At Star Wars Celebration, Star Wars Rebels Executive Producer Dave Filoni, Tiya Sircar (Sabine Wren), and Sam Witwer (Darth Maul and the Emperor), held a press conference. Questions ranged from the direction of the series to the individual motivations of characters. Here’s some of the things we learned.
Grand Admiral Thrawn
Grand Admiral Thrawn has always been considered for the role as a villain in the show, but the producers of Star Wars Rebels wanted to make sure they introduced him at the right time. The producers are very conscious of falling into the trap of overusing him on a weekly show because of his popularity. If the rebels are seen to constantly escape Thrawn’s schemes, it diminishes him as a threat because Thrawn is so smart and should be able to outmaneuver the heroes.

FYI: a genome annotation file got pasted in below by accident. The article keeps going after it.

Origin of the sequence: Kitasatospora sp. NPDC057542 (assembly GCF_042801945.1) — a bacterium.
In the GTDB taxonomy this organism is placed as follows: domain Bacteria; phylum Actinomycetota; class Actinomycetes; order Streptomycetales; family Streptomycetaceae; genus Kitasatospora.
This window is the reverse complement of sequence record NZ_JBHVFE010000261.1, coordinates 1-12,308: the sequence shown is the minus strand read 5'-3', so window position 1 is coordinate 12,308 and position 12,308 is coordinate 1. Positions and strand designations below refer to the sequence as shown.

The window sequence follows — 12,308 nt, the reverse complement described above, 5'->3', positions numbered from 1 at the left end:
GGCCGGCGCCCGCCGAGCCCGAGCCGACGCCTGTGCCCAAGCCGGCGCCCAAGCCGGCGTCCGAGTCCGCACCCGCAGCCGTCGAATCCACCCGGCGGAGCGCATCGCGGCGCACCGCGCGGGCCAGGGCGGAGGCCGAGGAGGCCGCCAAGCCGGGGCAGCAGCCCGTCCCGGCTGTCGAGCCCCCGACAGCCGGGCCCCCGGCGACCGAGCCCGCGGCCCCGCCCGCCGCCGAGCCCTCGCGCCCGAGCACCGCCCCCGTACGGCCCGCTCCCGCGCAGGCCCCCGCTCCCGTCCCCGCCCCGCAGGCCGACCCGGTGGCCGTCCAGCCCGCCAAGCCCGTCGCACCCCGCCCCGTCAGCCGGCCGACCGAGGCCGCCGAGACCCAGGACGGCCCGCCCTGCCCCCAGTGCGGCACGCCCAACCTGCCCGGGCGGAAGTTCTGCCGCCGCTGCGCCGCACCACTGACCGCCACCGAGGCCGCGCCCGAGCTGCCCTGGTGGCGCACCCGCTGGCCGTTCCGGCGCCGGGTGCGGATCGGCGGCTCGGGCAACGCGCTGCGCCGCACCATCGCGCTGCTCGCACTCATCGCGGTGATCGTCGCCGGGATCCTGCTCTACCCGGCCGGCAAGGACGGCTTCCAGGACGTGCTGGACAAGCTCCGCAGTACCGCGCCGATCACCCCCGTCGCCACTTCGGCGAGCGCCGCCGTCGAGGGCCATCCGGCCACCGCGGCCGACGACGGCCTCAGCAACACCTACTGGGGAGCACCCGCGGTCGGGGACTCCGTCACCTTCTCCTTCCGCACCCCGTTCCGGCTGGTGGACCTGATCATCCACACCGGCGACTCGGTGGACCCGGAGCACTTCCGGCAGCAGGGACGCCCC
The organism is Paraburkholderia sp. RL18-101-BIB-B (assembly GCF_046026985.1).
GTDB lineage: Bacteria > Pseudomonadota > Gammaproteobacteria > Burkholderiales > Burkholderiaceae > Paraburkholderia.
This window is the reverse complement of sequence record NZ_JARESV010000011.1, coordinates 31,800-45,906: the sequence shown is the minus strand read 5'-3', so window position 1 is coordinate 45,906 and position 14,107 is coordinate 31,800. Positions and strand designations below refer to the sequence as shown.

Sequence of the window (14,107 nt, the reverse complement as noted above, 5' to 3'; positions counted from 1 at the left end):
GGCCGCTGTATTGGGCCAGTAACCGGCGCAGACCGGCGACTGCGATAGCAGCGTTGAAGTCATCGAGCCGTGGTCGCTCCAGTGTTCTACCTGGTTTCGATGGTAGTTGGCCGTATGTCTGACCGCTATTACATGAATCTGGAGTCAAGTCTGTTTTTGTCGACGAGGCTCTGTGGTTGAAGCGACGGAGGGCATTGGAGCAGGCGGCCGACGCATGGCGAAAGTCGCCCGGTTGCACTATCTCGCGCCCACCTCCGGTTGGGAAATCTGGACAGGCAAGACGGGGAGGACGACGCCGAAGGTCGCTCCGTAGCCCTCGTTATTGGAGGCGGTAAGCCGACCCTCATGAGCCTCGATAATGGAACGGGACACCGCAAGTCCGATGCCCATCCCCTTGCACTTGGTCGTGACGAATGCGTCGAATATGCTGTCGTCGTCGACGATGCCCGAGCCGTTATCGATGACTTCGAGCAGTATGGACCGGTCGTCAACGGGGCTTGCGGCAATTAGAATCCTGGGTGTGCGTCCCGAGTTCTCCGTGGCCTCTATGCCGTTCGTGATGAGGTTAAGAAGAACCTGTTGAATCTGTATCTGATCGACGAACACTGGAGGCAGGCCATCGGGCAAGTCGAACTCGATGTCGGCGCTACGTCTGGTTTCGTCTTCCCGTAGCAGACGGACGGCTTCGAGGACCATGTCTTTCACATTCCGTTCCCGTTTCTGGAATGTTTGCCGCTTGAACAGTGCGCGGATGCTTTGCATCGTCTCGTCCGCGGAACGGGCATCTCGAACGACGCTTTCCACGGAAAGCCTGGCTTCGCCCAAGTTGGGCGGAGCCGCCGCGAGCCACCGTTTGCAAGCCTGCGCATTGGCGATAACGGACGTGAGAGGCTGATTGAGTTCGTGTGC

The producers run into similar problems with using Darth Vader. If Vader goes up against the Ghost crew all the time, they will effectively be crushed very swiftly. To counter Vader and the threat he posed to the main characters, the producers inserted Ahsoka Tano as a balance. Thrawn in the coming season has no balance in that regard, and going up against the Ghost crew is going to be hazardous for the heroes on a military and strategic level.
Asked about whether or not Rebels would start referencing events from Rogue One, Filoni stated that there was always a chance and that it didn’t have to be a big continuity reference.